Judge Orders Halt to Praluent Sales in Patent Dispute

The judge's ruling allows 30 days for an appeal but encourages the parties to work out a settlement. The case involves competing, expensive drugs to control cholesterol.

A federal judge stunned Sanofi and Regeneron Thursday by ordering them to stop selling the PCSK9 inhibitor alirocumab (Praluent) because it infringes on patents of rival cholesterol-fighter evolocumab (Repatha), made by Amgen.

US District Judge Sue Robinson ruled that Praluent sales had to be halted for 12 years, but her order will not take effect for 30 days to give Sanofi and Regeneron time to appeal. The order, which came after a March 2016 ruling that upheld Amgen’s patents, could be the first step toward a settlement between the 2 pharmaceutical giants, and Robinson called on the parties “to reach an appropriate business resolution,” in her order.

Besides the potential lack of competition in a costly new drug class, Sanofi and Regeneron asserted that the ruling could mean fewer choices for patients, since Praluent is available in 2 different doses and Repatha is currently available in 1 dose.

In a statement, Amgen praised the ruling and said it was ready to work with patients who wanted to switch from Praluent to Repatha. “We are pleased with today’s decision that recognizes Amgen is entitled to an injunction against further infringement of our patent rights,” said Robert A. Bradway, chairman and CEO at Amgen.

“Sanofi and Regeneron admitted that they had infringed our patents, and the jury upheld our patents as valid. Protecting intellectual property is essential to our industry as it reinforces the incentives for the large and risky investments we make in innovation to bring forward new medicines to treat serious diseases,” he said.

Competition has been fierce between Sanofi-Regeneron and Amgen for the market for proprotein convertase subtilisin/kexin type 9 (PCSK9) inhibitors, injectable drugs that sharply reduce levels of low-density lipoprotein cholesterol in patients at high risk of cardiovascular events or who have genetic conditions that elevate cholesterol.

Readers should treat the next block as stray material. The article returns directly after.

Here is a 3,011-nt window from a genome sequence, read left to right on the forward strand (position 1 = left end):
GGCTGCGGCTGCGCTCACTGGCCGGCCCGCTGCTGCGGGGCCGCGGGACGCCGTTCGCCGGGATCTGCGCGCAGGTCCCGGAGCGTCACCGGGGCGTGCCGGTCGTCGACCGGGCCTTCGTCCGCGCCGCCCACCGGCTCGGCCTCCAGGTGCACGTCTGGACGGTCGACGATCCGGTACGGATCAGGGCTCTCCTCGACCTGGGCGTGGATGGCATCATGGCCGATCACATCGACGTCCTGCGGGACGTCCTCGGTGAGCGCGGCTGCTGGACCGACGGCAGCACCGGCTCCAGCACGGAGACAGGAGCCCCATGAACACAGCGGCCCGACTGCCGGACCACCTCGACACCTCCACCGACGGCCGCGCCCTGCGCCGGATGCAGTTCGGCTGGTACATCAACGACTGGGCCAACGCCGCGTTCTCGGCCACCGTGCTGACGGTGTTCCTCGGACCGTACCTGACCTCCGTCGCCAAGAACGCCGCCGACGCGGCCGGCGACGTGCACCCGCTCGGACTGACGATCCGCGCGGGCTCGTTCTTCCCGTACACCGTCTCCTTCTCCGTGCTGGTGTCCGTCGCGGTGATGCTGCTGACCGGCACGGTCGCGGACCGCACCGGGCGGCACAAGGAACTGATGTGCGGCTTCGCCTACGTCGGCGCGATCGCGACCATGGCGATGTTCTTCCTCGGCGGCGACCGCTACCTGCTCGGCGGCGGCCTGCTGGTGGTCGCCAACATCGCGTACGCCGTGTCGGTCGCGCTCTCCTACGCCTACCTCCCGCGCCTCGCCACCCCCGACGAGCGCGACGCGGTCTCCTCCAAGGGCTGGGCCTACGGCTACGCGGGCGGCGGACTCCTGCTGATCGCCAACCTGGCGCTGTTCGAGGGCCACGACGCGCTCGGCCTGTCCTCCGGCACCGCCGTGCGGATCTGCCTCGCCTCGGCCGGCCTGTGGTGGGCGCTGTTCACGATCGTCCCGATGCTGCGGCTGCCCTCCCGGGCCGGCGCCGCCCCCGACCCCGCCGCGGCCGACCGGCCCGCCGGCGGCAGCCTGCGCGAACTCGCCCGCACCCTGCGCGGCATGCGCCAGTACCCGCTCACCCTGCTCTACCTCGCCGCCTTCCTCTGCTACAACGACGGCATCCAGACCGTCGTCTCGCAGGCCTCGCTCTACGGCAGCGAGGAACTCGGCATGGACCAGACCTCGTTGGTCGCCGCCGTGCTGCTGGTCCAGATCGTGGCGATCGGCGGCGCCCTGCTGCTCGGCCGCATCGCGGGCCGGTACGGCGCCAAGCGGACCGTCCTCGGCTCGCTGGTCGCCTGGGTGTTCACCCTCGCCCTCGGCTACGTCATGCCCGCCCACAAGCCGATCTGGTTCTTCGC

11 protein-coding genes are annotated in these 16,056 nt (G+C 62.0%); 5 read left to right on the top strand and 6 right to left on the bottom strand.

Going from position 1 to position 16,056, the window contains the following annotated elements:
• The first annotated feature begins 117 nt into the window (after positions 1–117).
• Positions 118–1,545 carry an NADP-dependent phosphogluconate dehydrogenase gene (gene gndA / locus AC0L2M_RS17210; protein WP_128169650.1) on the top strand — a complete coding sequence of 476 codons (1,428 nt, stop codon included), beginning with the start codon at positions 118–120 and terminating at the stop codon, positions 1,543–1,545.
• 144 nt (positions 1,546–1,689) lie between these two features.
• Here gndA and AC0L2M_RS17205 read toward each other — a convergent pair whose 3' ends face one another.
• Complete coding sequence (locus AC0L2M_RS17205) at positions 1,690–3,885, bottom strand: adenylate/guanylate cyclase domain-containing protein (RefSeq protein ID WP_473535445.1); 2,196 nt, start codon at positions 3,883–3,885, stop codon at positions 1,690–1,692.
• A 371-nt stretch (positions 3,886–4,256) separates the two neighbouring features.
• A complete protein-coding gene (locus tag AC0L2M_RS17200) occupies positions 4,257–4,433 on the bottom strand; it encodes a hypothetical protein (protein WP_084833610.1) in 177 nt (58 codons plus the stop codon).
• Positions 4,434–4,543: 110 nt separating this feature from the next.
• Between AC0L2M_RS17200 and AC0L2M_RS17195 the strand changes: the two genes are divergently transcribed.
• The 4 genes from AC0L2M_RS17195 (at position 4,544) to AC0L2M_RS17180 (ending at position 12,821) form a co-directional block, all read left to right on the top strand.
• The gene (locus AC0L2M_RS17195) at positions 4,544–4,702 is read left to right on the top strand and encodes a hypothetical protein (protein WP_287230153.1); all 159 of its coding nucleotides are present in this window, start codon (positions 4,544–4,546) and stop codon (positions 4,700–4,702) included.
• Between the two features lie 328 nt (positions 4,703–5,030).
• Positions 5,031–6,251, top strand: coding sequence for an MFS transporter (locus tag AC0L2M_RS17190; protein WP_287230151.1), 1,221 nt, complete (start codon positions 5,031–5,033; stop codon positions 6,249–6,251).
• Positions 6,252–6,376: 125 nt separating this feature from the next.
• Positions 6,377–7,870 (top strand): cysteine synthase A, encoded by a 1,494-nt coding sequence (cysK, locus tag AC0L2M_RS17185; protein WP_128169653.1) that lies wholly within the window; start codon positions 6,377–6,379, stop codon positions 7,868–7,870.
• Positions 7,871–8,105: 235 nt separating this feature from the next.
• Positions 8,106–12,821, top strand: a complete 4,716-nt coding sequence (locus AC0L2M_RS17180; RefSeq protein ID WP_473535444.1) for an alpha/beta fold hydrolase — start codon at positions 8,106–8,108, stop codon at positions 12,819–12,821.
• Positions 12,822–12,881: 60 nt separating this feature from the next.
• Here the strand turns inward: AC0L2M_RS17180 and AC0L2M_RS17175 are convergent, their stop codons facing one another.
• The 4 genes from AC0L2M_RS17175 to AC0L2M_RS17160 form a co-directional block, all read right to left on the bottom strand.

FDA approved the competing drugs in July and August 2015, but sales have fallen short of expectations, with most blaming the cost—wholesale prices for both topped $14,000 a year. Bloomberg reported that the loss could cost Sanofi and Regeneron up to $2 billion through 2020, while current forecasts for Amgen’s Repatha sales are just above $1 billion for 2018.

Sanofi and Regeneron vowed to appeal both Thursday’s order and the original ruling on Amgen’s patents, saying in a statement that, “the best interests of patients will be greatly disserved by an injunction preventing access to Praluent.”

Amgen first unveiled studies on evolocumab that wowed attendees of the 2014 meeting of the American College of Cardiology in Washington, DC. But Sanofi countered in January 2015, spending $67.5 million on a priority review voucher that allowed alirocumab to jump ahead in the FDA queue by a month. While FDA approved both drugs, the labels’ scope falls short of what European regulators allowed, which has required patients seeking PCSK9 inhibitors to meet strict protocols to gain access.

The ruling comes less than a month after Sanofi cut its US diabetes and cardiovascular sales forces by 20%, amid pushback from payers and pharmacy benefit managers on drug prices. This week, Sanofi announced Wednesday that a recently approved insulin combination therapy, Soliqua, is now available in the United States. The injectable therapy combines the basal insulin Lantus with lixisenatide, a glucagon-like peptide-1 receptor agonist.